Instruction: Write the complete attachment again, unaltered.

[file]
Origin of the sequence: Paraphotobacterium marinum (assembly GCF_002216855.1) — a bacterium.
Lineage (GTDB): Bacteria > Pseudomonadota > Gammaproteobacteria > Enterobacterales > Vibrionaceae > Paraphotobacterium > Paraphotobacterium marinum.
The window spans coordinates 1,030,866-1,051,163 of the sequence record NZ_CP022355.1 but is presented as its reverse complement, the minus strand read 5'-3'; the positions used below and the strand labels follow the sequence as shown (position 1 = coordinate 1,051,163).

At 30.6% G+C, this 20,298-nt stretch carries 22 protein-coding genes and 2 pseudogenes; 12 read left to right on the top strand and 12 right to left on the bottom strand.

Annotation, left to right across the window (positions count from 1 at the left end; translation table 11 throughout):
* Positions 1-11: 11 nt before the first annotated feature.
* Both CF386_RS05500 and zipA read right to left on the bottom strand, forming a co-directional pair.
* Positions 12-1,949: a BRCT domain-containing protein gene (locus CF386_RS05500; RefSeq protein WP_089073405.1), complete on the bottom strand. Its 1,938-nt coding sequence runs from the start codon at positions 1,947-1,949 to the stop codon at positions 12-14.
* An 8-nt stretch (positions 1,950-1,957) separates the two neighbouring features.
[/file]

Origin of the sequence: Paraphotobacterium marinum (assembly GCF_002216855.1) — a bacterium.
Lineage (GTDB): Bacteria > Pseudomonadota > Gammaproteobacteria > Enterobacterales > Vibrionaceae > Paraphotobacterium > Paraphotobacterium marinum.
The window spans coordinates 1,030,866-1,051,163 of the sequence record NZ_CP022355.1 but is presented as its reverse complement, the minus strand read 5'-3'; the positions used below and the strand labels follow the sequence as shown (position 1 = coordinate 1,051,163).

At 30.6% G+C, this 20,298-nt stretch carries 22 protein-coding genes and 2 pseudogenes; 12 read left to right on the top strand and 12 right to left on the bottom strand.

Annotation, left to right across the window (positions count from 1 at the left end; translation table 11 throughout):
* Positions 1-11: 11 nt before the first annotated feature.
* Both CF386_RS05500 and zipA read right to left on the bottom strand, forming a co-directional pair.
* Positions 12-1,949: a BRCT domain-containing protein gene (locus CF386_RS05500; RefSeq protein WP_089073405.1), complete on the bottom strand. Its 1,938-nt coding sequence runs from the start codon at positions 1,947-1,949 to the stop codon at positions 12-14.
* An 8-nt stretch (positions 1,950-1,957) separates the two neighbouring features.